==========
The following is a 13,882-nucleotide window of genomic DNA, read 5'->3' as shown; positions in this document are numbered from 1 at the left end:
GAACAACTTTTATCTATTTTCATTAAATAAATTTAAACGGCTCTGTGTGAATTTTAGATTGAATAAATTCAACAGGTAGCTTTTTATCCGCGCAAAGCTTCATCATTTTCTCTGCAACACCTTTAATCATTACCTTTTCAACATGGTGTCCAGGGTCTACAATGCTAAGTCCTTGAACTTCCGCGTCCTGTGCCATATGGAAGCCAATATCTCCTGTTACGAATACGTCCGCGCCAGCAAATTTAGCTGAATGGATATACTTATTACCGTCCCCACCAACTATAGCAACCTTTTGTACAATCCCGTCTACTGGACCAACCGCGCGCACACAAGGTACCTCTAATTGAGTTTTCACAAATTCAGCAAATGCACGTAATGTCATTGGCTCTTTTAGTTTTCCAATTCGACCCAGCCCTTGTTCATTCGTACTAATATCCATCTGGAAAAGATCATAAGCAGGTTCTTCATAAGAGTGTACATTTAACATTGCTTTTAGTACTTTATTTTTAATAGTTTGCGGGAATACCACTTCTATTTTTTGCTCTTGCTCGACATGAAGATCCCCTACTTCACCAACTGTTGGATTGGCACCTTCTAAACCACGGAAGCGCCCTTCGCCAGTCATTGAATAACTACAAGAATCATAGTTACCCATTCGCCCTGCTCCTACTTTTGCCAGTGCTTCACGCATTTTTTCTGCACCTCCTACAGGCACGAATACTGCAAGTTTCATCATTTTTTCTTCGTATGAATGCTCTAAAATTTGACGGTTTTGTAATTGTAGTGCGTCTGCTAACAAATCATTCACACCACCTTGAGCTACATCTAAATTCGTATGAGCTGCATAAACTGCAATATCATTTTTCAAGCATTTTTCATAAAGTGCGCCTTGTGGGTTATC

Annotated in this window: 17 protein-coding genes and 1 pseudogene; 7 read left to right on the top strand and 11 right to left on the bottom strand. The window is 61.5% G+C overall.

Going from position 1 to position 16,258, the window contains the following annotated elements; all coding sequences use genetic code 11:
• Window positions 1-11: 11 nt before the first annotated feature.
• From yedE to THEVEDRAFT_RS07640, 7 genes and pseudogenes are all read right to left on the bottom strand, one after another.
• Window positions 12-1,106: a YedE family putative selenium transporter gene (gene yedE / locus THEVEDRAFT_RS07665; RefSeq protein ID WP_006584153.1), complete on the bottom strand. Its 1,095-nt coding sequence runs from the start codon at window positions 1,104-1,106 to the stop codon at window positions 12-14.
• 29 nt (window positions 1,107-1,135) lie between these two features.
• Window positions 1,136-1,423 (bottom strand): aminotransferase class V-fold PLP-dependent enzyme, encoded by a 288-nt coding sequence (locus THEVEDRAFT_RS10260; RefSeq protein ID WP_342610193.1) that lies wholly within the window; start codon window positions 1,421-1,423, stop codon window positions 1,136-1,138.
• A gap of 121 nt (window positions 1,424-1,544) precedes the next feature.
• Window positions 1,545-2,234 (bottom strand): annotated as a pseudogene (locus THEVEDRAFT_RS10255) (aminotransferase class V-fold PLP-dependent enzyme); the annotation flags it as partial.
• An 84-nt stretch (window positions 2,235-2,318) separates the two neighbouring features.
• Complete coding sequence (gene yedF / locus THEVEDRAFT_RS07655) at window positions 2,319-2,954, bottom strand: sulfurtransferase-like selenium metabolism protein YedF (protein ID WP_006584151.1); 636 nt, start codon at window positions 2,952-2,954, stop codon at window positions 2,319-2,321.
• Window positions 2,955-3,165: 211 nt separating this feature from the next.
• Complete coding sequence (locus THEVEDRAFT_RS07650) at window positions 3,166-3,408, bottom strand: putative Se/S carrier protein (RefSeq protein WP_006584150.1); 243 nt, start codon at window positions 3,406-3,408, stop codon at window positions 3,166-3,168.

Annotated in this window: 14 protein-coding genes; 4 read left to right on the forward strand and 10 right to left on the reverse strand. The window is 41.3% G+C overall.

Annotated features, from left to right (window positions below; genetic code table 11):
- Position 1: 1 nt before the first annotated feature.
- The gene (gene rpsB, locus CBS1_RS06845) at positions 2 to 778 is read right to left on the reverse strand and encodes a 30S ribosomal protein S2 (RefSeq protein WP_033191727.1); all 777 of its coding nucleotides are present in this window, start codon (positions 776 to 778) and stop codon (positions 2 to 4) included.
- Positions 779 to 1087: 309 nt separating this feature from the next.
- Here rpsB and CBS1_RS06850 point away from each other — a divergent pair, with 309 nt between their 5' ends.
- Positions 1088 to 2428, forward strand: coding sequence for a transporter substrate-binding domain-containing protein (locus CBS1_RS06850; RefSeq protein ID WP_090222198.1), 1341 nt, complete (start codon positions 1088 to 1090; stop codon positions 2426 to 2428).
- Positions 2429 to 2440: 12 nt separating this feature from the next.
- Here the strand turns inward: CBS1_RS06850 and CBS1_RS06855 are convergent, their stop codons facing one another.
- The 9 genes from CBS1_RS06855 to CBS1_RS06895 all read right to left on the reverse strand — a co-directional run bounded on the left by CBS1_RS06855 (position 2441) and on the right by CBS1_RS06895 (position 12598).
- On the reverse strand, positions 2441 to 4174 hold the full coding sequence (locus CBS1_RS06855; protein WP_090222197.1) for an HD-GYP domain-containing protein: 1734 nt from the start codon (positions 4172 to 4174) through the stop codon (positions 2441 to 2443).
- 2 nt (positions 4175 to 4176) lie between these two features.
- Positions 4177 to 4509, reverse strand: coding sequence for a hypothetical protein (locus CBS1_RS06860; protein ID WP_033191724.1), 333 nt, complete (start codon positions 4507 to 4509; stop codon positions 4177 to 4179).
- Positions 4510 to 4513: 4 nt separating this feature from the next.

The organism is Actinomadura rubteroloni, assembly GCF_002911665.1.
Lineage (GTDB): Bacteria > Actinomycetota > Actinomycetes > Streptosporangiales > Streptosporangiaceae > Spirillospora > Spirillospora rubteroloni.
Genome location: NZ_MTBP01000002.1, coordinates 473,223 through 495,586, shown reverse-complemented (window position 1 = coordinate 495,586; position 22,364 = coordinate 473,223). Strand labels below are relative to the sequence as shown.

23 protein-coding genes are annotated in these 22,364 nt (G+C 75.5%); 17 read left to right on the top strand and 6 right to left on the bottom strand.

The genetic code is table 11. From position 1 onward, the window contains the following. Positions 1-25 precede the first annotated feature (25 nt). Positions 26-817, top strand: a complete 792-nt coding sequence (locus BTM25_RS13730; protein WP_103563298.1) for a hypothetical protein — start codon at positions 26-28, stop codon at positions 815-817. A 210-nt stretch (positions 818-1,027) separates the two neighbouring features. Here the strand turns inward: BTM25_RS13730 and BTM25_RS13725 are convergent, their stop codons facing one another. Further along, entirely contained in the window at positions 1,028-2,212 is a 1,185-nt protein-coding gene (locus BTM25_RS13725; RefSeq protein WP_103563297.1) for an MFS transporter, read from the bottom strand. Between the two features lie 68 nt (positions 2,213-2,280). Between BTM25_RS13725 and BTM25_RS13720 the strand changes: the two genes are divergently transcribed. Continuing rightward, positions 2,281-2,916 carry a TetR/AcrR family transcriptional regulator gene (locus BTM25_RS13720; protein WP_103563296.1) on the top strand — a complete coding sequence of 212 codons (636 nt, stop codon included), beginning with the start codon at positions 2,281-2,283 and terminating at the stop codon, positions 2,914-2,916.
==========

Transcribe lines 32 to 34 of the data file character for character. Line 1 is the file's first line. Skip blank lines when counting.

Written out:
Genome location: NZ_MTBP01000002.1, coordinates 473,223 through 495,586, shown reverse-complemented (window position 1 = coordinate 495,586; position 22,364 = coordinate 473,223). Strand labels below are relative to the sequence as shown.

23 protein-coding genes are annotated in these 22,364 nt (G+C 75.5%); 17 read left to right on the top strand and 6 right to left on the bottom strand.

The genetic code is table 11. From position 1 onward, the window contains the following. Positions 1-25 precede the first annotated feature (25 nt). Positions 26-817, top strand: a complete 792-nt coding sequence (locus BTM25_RS13730; protein WP_103563298.1) for a hypothetical protein — start codon at positions 26-28, stop codon at positions 815-817. A 210-nt stretch (positions 818-1,027) separates the two neighbouring features. Here the strand turns inward: BTM25_RS13730 and BTM25_RS13725 are convergent, their stop codons facing one another. Further along, entirely contained in the window at positions 1,028-2,212 is a 1,185-nt protein-coding gene (locus BTM25_RS13725; RefSeq protein WP_103563297.1) for an MFS transporter, read from the bottom strand. Between the two features lie 68 nt (positions 2,213-2,280). Between BTM25_RS13725 and BTM25_RS13720 the strand changes: the two genes are divergently transcribed. Continuing rightward, positions 2,281-2,916 carry a TetR/AcrR family transcriptional regulator gene (locus BTM25_RS13720; protein WP_103563296.1) on the top strand — a complete coding sequence of 212 codons (636 nt, stop codon included), beginning with the start codon at positions 2,281-2,283 and terminating at the stop codon, positions 2,914-2,916.